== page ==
Officials at all of the Wall Street firms declined to comment.
At Credit Suisse, people who were laid off recently were allowed to say goodbye to colleagues. But those who stayed responded with a combination of relief and fear — relief that it wasn’t them, and fear that it might be soon. Many people say they are too worried about keeping their jobs to help friends who are out of work.
“There were mixed emotions because this clearly isn’t the last round,” said an associate who was laid off by Credit Suisse last month. “Banks really aren’t making any money right now, and they haven’t been for a while. There’s only so long you can go and not lay off more people.”
Already, the industry cuts have moved beyond low performers to people for whom the future looked bright just months ago. Analysts say the reductions announced so far will not be enough and that more may come later in the year, before employees are scheduled to collect bonuses.
“People will try to delay them for as long as possible,” Meredith Whitney, the banking analyst at Oppenheimer & Company, said of the layoffs, which she thinks are far from over. “It cuts to the bone.”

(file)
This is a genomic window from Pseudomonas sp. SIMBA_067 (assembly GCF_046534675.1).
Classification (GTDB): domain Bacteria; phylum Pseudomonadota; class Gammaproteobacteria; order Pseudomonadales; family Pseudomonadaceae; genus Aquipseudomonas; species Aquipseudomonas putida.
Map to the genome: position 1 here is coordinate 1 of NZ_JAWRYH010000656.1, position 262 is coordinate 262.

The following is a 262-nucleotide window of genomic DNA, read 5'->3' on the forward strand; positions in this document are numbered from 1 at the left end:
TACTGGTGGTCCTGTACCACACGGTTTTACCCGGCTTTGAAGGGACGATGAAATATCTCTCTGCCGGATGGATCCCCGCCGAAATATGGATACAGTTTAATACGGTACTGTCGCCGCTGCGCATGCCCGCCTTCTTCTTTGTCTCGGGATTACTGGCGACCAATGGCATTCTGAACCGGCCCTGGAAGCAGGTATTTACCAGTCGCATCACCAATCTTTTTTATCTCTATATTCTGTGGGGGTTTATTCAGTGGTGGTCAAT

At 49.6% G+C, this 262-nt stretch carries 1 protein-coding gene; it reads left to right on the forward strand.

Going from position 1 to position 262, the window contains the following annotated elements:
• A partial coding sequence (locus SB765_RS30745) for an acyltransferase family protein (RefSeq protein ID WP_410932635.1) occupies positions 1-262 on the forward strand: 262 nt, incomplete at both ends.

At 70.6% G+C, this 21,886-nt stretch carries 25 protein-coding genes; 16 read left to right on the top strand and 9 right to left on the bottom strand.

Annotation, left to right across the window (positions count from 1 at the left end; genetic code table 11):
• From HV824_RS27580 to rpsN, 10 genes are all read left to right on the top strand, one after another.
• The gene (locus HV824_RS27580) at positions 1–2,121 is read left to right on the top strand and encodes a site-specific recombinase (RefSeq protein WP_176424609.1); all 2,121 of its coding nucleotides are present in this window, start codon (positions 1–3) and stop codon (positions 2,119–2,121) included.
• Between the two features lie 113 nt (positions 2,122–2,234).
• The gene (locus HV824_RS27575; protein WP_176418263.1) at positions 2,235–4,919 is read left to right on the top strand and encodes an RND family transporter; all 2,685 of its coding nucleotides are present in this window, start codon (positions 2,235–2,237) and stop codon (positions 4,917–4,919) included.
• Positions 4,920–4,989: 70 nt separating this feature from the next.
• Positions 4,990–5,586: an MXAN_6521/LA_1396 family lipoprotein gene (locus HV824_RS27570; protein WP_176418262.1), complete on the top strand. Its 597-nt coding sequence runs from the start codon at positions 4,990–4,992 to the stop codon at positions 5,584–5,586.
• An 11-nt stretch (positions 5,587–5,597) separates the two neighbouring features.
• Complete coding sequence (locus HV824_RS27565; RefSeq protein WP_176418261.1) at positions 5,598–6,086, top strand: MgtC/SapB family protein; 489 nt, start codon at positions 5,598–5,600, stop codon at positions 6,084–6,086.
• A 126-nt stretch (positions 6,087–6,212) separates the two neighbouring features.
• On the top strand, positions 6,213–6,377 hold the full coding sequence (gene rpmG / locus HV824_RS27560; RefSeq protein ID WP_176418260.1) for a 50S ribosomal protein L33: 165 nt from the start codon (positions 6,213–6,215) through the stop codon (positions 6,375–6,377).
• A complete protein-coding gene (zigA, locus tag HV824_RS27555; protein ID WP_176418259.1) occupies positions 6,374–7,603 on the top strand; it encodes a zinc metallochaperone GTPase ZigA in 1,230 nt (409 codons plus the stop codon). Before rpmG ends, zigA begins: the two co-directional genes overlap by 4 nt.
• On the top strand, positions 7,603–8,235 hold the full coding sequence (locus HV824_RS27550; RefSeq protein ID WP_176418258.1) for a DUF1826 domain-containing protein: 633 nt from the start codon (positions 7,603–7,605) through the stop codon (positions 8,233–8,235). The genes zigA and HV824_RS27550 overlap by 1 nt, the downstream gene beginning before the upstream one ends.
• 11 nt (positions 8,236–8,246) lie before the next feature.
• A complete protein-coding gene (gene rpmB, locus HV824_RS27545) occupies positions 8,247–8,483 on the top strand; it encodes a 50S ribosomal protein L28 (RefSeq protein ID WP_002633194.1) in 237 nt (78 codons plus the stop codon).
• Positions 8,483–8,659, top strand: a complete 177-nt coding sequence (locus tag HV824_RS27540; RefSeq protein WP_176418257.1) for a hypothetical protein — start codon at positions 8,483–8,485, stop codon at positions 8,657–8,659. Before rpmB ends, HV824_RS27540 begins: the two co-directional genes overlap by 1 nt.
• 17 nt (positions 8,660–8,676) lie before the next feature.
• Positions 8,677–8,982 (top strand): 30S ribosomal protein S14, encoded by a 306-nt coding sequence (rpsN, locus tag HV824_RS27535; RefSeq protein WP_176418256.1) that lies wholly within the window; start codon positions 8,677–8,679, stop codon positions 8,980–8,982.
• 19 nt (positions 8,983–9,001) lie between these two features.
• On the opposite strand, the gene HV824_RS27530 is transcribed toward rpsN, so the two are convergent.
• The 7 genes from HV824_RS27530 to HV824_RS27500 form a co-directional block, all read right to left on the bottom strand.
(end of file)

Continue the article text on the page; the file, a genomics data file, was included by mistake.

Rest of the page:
Banks and brokerage firms generally pay out about 50 percent of their revenue to employees as salaries and bonuses. Last year that percentage leapt to 70 percent, even as business began to dry up. Ms. Whitney estimates that on average banks announced plans to reduce their work forces by 5 to 8 percent. They probably will have to cut at least twice that amount, she said.
Executives have spent months developing layoff strategies, negotiating severance packages, and carefully penning scripts. Many hire outside consultants, dispatch cost-cutting czars and establish centralized restructuring offices and career placement centers.
For Wall Street employees, the most dangerous days are Tuesdays, Wednesdays and Thursdays. Those are the favored days to fire people, so employees do not have the weekend to stew about it.
Euphemisms for layoffs are making the rounds too. Banks do not just fire people anymore. They engage in “head count reduction,” “reduction in force” and “redundancies.”
And gallows humor is rampant. One joke: A banker calls a colleague and asks, “Are you busy? Or are you lying?”